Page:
Abuse reinforcement is at the core of trauma bonding. The manipulative partner may alternate abuse with highly positive experiences, especially at the start of the relationship (known as love bombing). Once the trauma bond starts to develop, it gets strengthened over time, as the manipulation continues. As time passes, you may find it more and more difficult to detect the signs of abuse, as the abuser may isolate you from your close friends and family and ‘train’ you in a way, to stay in the relationship. 

Even if you are aware of the toxic behaviors, you may be so conditioned to keep forgiving your partner that leaving becomes near impossible. You may feel stuck, confused, and incredibly lonely, all without support. 

Can A Trauma Bond Become Healthy?

Since trauma bonding can cause the abused person to deny toxic behaviors, they may maintain hope that the relationship can be saved. For example, you may think that your partner will love you more if you become ‘better’. They may change their ways with your love and support. Unfortunately, transforming a trauma bond into a healthy attachment rarely happens, although it is possible to stop one from forming before it’s too late.  

If you know that you are in a toxic relationship, seek help. It may seem difficult, even impossible. However hard it may seem, it is possible to break the bond and manage the symptoms of trauma with appropriate support. 

How Do You Release A Trauma Bond?

Releasing a trauma bond can be a difficult, time-consuming process, but it’s entirely possible. You can try: 

  1. Focusing on the present moment:

    If you keep hoping that your partner will change and keep remembering the good old times, you may find it increasingly difficult to leave the relationship. Try to focus on attention on what is happening right now and reflect on it.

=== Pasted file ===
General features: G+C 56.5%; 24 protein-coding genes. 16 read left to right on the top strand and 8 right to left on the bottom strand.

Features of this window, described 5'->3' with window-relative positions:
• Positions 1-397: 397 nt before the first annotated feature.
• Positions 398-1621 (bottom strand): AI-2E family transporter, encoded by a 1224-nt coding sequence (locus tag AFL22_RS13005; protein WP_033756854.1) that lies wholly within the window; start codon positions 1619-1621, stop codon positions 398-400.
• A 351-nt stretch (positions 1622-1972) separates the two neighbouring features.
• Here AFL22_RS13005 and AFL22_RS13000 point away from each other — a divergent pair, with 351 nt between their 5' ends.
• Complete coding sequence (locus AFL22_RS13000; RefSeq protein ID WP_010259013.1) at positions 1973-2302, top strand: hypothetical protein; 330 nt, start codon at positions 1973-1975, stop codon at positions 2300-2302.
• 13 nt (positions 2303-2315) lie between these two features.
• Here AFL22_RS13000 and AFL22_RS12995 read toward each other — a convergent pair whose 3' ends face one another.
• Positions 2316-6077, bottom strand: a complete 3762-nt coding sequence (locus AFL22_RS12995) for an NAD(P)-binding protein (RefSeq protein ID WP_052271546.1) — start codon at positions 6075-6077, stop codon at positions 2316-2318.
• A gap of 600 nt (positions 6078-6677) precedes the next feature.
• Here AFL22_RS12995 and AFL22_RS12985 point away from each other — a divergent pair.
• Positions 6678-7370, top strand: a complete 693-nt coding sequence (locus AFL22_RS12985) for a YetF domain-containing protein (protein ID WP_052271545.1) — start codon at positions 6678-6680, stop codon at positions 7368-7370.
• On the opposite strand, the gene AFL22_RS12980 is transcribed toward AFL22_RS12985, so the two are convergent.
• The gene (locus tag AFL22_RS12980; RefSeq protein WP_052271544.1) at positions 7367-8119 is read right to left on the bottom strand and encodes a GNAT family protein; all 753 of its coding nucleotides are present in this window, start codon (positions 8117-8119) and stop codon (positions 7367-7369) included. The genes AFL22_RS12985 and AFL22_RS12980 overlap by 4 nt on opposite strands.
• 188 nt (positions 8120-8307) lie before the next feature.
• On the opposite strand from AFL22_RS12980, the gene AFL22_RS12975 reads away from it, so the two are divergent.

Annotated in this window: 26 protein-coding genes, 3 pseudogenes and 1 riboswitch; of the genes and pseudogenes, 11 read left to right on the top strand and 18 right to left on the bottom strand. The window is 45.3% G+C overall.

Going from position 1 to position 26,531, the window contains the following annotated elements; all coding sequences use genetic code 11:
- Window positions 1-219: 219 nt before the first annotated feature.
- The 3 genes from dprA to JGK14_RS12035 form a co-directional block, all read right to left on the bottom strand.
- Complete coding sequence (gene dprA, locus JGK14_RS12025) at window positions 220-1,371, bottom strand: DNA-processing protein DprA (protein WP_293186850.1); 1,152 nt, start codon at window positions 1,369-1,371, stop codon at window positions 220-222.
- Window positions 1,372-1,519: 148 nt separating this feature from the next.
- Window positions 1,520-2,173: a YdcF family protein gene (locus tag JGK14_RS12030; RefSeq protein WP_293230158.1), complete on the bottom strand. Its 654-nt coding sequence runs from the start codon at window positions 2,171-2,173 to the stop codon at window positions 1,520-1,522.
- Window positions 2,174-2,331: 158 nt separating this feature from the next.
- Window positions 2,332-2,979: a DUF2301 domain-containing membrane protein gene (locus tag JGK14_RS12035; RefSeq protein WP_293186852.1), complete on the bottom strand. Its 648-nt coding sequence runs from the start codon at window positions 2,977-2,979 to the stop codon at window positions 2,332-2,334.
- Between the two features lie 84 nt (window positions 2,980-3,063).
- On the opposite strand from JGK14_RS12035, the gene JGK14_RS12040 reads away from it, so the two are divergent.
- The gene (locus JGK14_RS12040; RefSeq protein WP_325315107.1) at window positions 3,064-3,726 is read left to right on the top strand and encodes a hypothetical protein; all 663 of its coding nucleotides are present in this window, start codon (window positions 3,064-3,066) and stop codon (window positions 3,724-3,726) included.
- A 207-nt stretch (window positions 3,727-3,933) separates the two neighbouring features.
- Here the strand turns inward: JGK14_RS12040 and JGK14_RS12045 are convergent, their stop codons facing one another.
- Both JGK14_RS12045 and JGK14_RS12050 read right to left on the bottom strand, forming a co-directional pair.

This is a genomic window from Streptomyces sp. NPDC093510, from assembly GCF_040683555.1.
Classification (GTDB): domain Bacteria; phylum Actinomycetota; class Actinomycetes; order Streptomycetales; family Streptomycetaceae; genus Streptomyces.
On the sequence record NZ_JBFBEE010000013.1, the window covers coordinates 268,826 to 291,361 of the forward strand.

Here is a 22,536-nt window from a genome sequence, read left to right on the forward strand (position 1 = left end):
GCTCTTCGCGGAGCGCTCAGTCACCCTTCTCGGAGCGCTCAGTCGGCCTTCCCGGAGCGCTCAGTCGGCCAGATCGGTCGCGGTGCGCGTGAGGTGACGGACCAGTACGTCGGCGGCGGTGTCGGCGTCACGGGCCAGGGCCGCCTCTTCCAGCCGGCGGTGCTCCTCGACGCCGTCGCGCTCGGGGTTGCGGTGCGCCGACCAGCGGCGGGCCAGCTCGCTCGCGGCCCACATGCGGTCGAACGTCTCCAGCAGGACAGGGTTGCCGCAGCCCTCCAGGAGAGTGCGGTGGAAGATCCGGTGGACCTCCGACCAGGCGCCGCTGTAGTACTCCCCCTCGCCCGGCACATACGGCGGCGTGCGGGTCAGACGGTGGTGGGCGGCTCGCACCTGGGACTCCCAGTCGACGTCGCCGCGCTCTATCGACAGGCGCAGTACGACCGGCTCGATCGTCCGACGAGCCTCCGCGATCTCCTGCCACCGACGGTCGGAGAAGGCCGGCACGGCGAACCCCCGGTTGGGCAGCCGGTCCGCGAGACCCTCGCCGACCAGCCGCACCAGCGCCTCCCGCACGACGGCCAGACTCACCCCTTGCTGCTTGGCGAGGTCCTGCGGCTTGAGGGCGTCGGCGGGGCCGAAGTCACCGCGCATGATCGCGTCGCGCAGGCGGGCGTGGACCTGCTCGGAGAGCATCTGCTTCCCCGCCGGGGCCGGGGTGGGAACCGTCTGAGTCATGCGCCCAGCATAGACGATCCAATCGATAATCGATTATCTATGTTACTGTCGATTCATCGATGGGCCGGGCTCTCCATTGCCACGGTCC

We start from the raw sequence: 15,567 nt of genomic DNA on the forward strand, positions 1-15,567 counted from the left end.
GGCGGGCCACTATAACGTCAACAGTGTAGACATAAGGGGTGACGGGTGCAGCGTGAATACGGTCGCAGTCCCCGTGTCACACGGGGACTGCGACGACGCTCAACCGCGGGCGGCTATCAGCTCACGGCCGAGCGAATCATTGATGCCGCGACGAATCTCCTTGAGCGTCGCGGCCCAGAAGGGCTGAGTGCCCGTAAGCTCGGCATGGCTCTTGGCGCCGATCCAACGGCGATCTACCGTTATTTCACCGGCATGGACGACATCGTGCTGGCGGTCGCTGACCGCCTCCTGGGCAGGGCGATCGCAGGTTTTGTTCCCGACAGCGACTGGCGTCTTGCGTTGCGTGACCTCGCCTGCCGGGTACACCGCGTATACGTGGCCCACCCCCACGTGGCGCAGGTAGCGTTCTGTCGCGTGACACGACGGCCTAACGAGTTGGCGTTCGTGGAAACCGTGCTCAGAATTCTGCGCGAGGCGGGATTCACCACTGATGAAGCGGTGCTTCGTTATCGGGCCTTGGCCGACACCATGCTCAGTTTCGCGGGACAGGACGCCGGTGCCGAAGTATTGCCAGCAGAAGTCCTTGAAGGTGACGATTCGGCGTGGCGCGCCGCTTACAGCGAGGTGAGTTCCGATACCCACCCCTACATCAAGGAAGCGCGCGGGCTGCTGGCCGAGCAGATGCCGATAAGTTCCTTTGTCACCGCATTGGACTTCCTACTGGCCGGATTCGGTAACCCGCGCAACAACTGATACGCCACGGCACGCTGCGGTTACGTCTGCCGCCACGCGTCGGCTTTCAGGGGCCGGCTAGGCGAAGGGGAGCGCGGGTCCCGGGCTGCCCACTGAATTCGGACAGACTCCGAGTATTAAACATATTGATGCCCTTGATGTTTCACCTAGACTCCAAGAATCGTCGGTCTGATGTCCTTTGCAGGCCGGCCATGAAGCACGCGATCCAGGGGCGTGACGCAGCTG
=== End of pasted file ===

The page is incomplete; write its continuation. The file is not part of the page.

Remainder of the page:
2. Notice negative self-talk:

    Do you often catch yourself thinking or saying how weak, stupid, or unlovable you are? This is known as negative self-talk. It can reduce your self-esteem and increase your dependence on your partner. Try to notice it and replace it with more positive alternatives. 

  3. Practice self-care:

    Learning to love and care for yourself can help reduce stress and give you more confidence. This may include meditation, physical exercise, journaling, hobbies, and talking to trusted friends.

  4. Learn more about toxic relationships:

    If possible, try to learn about the different signs of abuse and unhealthy behaviors in order to prevent them from happening or escalating. Also, explore what healthy relationships tend to look like.

  5. Seek professional help:

    You don’t have to endure the pain of a trauma bond on your own. Experienced coaches can help you gain a new perspective on your relationship and find ways to figure out your problems. 

Attend A Codependency Retreat And Find Relief 

How Do You Release A Trauma Bond

Speaking with a compassionate relationship coach, whether online or in person, can help you manage the difficult emotions involved in trauma bonding. At PIVOT, we specialize in helping individuals like you break apart from unhealthy relationship dynamics. It is natural to seek love and validation, and we are here to help you gain insight into your feelings and thoughts.

Explore our carefully crafted workshops for couples and individuals and learn how to deal with conflict in a healthy way, express yourself without fear, and treat yourself with love. Contact us now.